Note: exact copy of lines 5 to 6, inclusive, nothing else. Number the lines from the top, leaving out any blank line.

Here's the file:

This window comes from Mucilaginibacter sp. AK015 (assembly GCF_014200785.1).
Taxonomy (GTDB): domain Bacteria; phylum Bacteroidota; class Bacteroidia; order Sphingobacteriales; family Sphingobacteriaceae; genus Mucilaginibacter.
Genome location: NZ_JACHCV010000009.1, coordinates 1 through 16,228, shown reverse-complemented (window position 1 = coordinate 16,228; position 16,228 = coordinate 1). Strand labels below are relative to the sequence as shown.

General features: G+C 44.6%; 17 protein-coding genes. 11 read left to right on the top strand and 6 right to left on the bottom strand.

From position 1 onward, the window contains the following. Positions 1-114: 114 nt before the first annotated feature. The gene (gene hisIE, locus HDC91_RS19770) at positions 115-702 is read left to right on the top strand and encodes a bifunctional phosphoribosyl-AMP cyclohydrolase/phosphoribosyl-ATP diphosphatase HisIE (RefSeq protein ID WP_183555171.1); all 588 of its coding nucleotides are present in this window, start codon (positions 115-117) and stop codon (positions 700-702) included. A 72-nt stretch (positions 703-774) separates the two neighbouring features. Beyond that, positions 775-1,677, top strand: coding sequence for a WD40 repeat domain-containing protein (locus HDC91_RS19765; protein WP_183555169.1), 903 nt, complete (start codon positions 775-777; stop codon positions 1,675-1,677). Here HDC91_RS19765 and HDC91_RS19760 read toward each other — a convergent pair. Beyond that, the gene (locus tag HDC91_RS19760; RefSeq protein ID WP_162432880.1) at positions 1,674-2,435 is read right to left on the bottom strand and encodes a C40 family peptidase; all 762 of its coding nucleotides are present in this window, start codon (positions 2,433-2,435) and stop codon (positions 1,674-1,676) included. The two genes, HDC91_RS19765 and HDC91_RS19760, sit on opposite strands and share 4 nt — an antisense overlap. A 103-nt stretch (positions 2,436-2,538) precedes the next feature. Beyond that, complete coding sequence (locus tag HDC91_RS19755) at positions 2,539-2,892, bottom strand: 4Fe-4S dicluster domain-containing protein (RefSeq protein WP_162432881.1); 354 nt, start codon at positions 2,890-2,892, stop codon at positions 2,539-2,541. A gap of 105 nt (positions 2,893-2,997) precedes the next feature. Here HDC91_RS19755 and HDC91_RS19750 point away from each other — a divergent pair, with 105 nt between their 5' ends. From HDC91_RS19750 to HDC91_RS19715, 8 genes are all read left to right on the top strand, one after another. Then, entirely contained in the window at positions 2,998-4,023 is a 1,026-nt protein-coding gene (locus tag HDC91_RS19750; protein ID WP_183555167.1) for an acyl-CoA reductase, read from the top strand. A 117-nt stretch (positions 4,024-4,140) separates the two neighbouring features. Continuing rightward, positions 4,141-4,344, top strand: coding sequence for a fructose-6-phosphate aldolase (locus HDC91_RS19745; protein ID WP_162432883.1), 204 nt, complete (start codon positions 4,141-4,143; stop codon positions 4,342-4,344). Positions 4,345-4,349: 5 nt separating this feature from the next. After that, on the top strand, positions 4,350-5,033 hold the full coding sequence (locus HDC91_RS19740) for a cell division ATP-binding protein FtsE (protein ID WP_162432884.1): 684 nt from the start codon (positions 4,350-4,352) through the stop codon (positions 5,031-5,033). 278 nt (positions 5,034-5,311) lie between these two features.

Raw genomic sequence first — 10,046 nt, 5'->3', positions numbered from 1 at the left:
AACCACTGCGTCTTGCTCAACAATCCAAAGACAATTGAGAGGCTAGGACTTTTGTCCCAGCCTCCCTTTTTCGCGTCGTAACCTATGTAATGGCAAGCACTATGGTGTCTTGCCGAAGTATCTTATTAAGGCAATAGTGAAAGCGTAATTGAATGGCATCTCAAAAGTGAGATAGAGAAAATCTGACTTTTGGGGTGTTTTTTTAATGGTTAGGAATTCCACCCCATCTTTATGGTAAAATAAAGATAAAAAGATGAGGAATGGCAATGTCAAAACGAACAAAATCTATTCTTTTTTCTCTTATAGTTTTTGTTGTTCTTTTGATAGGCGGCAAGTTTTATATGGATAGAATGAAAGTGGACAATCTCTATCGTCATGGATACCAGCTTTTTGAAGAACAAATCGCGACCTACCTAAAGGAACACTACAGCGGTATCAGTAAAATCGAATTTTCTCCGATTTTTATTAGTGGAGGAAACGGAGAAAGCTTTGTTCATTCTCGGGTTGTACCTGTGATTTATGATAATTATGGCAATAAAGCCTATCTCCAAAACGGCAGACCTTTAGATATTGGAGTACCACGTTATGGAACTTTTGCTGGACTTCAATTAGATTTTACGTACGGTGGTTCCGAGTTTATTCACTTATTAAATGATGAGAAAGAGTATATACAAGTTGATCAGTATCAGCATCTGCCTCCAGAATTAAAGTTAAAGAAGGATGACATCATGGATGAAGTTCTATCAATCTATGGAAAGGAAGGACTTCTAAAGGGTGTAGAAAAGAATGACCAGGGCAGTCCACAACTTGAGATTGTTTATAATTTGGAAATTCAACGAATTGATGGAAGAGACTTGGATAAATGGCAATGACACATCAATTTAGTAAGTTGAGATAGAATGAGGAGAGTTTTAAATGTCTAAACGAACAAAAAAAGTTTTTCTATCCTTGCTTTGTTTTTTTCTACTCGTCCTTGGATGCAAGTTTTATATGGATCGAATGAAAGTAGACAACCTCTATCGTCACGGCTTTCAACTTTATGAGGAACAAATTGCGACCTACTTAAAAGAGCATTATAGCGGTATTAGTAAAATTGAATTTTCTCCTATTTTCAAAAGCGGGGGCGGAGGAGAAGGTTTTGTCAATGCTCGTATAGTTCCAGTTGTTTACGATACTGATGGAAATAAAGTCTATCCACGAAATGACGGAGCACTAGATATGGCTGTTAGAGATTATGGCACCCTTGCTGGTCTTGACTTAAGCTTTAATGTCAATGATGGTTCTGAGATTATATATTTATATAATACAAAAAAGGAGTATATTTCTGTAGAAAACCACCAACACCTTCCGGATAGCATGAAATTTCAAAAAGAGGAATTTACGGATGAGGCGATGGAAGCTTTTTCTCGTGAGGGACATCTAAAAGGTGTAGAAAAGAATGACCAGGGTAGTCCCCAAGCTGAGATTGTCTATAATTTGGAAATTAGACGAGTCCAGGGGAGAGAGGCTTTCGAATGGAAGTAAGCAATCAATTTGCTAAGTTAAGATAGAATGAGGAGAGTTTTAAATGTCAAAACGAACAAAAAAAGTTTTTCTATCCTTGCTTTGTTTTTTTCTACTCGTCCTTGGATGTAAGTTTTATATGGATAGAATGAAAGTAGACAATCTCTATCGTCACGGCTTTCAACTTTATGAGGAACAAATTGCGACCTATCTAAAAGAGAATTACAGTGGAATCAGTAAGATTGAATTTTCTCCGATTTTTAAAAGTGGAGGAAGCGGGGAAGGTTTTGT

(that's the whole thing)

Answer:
From position 1 onward, the window contains the following. Positions 1-114: 114 nt before the first annotated feature. The gene (gene hisIE, locus HDC91_RS19770) at positions 115-702 is read left to right on the top strand and encodes a bifunctional phosphoribosyl-AMP cyclohydrolase/phosphoribosyl-ATP diphosphatase HisIE (RefSeq protein ID WP_183555171.1); all 588 of its coding nucleotides are present in this window, start codon (positions 115-117) and stop codon (positions 700-702) included. A 72-nt stretch (positions 703-774) separates the two neighbouring features. Beyond that, positions 775-1,677, top strand: coding sequence for a WD40 repeat domain-containing protein (locus HDC91_RS19765; protein WP_183555169.1), 903 nt, complete (start codon positions 775-777; stop codon positions 1,675-1,677). Here HDC91_RS19765 and HDC91_RS19760 read toward each other — a convergent pair. Beyond that, the gene (locus tag HDC91_RS19760; RefSeq protein ID WP_162432880.1) at positions 1,674-2,435 is read right to left on the bottom strand and encodes a C40 family peptidase; all 762 of its coding nucleotides are present in this window, start codon (positions 2,433-2,435) and stop codon (positions 1,674-1,676) included. The two genes, HDC91_RS19765 and HDC91_RS19760, sit on opposite strands and share 4 nt — an antisense overlap. A 103-nt stretch (positions 2,436-2,538) precedes the next feature. Beyond that, complete coding sequence (locus tag HDC91_RS19755) at positions 2,539-2,892, bottom strand: 4Fe-4S dicluster domain-containing protein (RefSeq protein WP_162432881.1); 354 nt, start codon at positions 2,890-2,892, stop codon at positions 2,539-2,541. A gap of 105 nt (positions 2,893-2,997) precedes the next feature. Here HDC91_RS19755 and HDC91_RS19750 point away from each other — a divergent pair, with 105 nt between their 5' ends. From HDC91_RS19750 to HDC91_RS19715, 8 genes are all read left to right on the top strand, one after another. Then, entirely contained in the window at positions 2,998-4,023 is a 1,026-nt protein-coding gene (locus tag HDC91_RS19750; protein ID WP_183555167.1) for an acyl-CoA reductase, read from the top strand. A 117-nt stretch (positions 4,024-4,140) separates the two neighbouring features. Continuing rightward, positions 4,141-4,344, top strand: coding sequence for a fructose-6-phosphate aldolase (locus HDC91_RS19745; protein ID WP_162432883.1), 204 nt, complete (start codon positions 4,141-4,143; stop codon positions 4,342-4,344). Positions 4,345-4,349: 5 nt separating this feature from the next. After that, on the top strand, positions 4,350-5,033 hold the full coding sequence (locus HDC91_RS19740) for a cell division ATP-binding protein FtsE (protein ID WP_162432884.1): 684 nt from the start codon (positions 4,350-4,352) through the stop codon (positions 5,031-5,033). 278 nt (positions 5,034-5,311) lie between these two features.

Raw genomic sequence first — 10,046 nt, 5'->3', positions numbered from 1 at the left: